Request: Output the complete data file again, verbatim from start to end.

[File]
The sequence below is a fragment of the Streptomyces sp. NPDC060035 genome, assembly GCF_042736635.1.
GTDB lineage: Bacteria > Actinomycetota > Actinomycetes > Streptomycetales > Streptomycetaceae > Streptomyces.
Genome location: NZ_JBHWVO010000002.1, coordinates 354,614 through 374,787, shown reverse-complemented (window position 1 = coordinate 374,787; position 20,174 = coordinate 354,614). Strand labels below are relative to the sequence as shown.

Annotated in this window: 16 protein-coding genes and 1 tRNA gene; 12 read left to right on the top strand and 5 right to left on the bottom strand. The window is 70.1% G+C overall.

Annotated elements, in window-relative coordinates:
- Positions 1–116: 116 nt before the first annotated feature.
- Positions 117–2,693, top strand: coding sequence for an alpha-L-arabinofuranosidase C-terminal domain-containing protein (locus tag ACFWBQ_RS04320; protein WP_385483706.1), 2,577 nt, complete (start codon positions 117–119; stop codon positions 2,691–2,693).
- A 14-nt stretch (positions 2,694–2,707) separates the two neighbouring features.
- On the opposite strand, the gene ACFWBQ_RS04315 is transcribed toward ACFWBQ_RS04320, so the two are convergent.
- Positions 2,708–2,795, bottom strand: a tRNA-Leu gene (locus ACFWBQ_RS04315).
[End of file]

The sequence below is a fragment of the Streptomyces sp. NPDC060035 genome, assembly GCF_042736635.1.
GTDB lineage: Bacteria > Actinomycetota > Actinomycetes > Streptomycetales > Streptomycetaceae > Streptomyces.
Genome location: NZ_JBHWVO010000002.1, coordinates 354,614 through 374,787, shown reverse-complemented (window position 1 = coordinate 374,787; position 20,174 = coordinate 354,614). Strand labels below are relative to the sequence as shown.

Annotated in this window: 16 protein-coding genes and 1 tRNA gene; 12 read left to right on the top strand and 5 right to left on the bottom strand. The window is 70.1% G+C overall.

Annotated elements, in window-relative coordinates:
- Positions 1–116: 116 nt before the first annotated feature.
- Positions 117–2,693, top strand: coding sequence for an alpha-L-arabinofuranosidase C-terminal domain-containing protein (locus tag ACFWBQ_RS04320; protein WP_385483706.1), 2,577 nt, complete (start codon positions 117–119; stop codon positions 2,691–2,693).
- A 14-nt stretch (positions 2,694–2,707) separates the two neighbouring features.
- On the opposite strand, the gene ACFWBQ_RS04315 is transcribed toward ACFWBQ_RS04320, so the two are convergent.
- Positions 2,708–2,795, bottom strand: a tRNA-Leu gene (locus ACFWBQ_RS04315).